Almost 900 images make up this 28-second time-lapse video. It was created with the edelkrone HeadONE, and using poses rather than the 360° mode which was available.

As you can see from the start and finish, the video slowed down to make the transition smoother. This is an option found in the edelkrone app.

Where Can I Buy edelkrone Products?

SliderONE v2: http://edel.kr/dk
HeadONE: http://edel.kr/dl
FlexTILT Head 2: http://edel.kr/dm

Usability

The edelkrone motorized slider is the first of its kind that I have tried. At first, I was very excited to use it and tried to come up with many situations to use it in.

I am both a photographer and videographer, which meant I could use this system in two different ways. For interesting time-lapses and video projects alike.

I started off small, using the SliderONE V2 as a base. Being able to automatically move from side to side is really helpful. But, you really need to use it in a very specific way.

From unpacking the boxes, there is nothing you need to do except download the mobile phone app. Everything goes through here, so you need a smartphone to operate the devices or bundles.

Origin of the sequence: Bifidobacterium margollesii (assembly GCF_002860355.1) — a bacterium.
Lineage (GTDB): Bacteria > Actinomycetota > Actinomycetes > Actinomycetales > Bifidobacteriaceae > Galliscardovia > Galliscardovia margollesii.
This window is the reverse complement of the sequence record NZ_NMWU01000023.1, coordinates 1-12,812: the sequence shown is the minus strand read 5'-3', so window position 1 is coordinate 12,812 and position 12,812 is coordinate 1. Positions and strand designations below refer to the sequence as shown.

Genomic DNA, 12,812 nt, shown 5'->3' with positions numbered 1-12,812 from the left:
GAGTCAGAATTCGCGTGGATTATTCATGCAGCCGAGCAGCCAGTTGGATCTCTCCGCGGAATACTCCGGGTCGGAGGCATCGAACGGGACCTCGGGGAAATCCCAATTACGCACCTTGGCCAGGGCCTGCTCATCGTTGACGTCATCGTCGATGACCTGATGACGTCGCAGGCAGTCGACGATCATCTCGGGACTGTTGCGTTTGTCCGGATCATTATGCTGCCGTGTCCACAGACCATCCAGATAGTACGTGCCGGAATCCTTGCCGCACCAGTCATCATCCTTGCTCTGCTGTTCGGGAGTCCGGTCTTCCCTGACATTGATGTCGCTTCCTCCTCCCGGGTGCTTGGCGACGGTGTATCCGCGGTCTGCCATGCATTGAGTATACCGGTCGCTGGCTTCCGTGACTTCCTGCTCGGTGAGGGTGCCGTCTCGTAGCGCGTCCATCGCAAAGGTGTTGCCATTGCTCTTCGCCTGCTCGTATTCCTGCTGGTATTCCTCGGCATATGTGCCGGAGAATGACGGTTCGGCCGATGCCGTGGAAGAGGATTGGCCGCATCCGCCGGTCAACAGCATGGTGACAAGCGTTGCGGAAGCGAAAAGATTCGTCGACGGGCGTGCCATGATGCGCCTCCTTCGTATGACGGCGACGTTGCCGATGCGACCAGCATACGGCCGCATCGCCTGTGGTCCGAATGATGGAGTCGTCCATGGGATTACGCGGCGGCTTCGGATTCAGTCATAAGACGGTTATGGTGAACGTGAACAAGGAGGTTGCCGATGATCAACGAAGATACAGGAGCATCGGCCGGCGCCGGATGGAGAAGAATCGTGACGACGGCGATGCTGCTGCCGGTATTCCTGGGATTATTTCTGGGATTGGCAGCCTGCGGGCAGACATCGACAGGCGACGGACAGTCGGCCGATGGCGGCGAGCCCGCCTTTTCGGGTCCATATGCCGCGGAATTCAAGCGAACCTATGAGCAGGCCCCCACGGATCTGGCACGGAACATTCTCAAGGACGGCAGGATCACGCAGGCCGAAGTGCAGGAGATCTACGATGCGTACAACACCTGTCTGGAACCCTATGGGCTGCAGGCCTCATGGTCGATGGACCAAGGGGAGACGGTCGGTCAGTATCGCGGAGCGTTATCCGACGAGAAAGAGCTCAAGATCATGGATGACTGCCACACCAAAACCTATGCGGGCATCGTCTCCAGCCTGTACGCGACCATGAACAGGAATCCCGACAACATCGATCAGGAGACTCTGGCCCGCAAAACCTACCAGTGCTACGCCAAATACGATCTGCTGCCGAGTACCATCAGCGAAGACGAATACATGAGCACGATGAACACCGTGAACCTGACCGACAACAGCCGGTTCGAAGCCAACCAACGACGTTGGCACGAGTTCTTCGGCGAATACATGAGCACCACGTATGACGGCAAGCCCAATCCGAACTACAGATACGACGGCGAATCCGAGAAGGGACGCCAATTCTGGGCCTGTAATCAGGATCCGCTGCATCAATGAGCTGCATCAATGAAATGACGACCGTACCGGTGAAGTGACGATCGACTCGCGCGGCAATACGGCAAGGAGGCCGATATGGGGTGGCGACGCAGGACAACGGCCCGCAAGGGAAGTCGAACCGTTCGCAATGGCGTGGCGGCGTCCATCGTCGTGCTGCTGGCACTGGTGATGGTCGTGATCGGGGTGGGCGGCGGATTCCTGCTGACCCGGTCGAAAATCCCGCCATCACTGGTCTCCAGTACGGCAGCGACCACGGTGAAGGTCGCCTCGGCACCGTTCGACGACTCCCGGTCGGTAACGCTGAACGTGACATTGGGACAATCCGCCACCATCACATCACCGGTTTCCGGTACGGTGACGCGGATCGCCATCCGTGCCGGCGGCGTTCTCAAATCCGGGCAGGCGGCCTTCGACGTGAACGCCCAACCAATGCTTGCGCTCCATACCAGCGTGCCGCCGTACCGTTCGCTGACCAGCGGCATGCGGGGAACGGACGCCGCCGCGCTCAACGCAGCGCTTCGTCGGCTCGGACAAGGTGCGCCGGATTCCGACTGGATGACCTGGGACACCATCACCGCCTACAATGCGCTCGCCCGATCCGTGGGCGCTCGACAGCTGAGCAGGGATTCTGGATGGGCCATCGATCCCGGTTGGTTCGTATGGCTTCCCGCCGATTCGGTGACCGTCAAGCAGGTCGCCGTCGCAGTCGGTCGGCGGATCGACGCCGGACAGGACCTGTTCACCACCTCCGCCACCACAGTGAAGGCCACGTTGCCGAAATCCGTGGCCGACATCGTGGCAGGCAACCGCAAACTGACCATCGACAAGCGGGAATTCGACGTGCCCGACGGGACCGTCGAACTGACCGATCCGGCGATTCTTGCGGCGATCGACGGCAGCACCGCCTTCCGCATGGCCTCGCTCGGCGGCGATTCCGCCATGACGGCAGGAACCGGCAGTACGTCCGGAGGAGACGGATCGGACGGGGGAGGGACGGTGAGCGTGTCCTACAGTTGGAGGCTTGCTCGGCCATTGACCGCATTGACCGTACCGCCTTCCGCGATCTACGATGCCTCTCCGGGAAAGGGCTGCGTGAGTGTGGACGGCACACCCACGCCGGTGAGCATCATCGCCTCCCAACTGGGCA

There is nothing else to do. No confusing parts to put together. The only things you need are the Allen keys and knowledge of how to find and remove the tripod mount reducers.

From here, you can configure them as you wish. I had the SliderONE, the HeadONE, and the flexTILT. I wanted to use the slider as a base as it seemed like the simplest to start with.

Overhead view of a camera bag with lenses and Edelkrone products

Connecting and Turning On

My first question was Where is the on/off button? Good or bad, there isn’t one. As soon as you connect the battery, you’ll hear a beep. This lets you know it is searchable.

The first time I tried this, it wasn’t found. But a quick disconnecting and reconnecting of the battery solved the problem. I paired the device through the app easily and was ready to go.

By connecting the camera-specific cable, I was ready to go. Without this N3 Remote control cable, the slider is only usable for in-camera time-lapses and video. It won’t work with the app.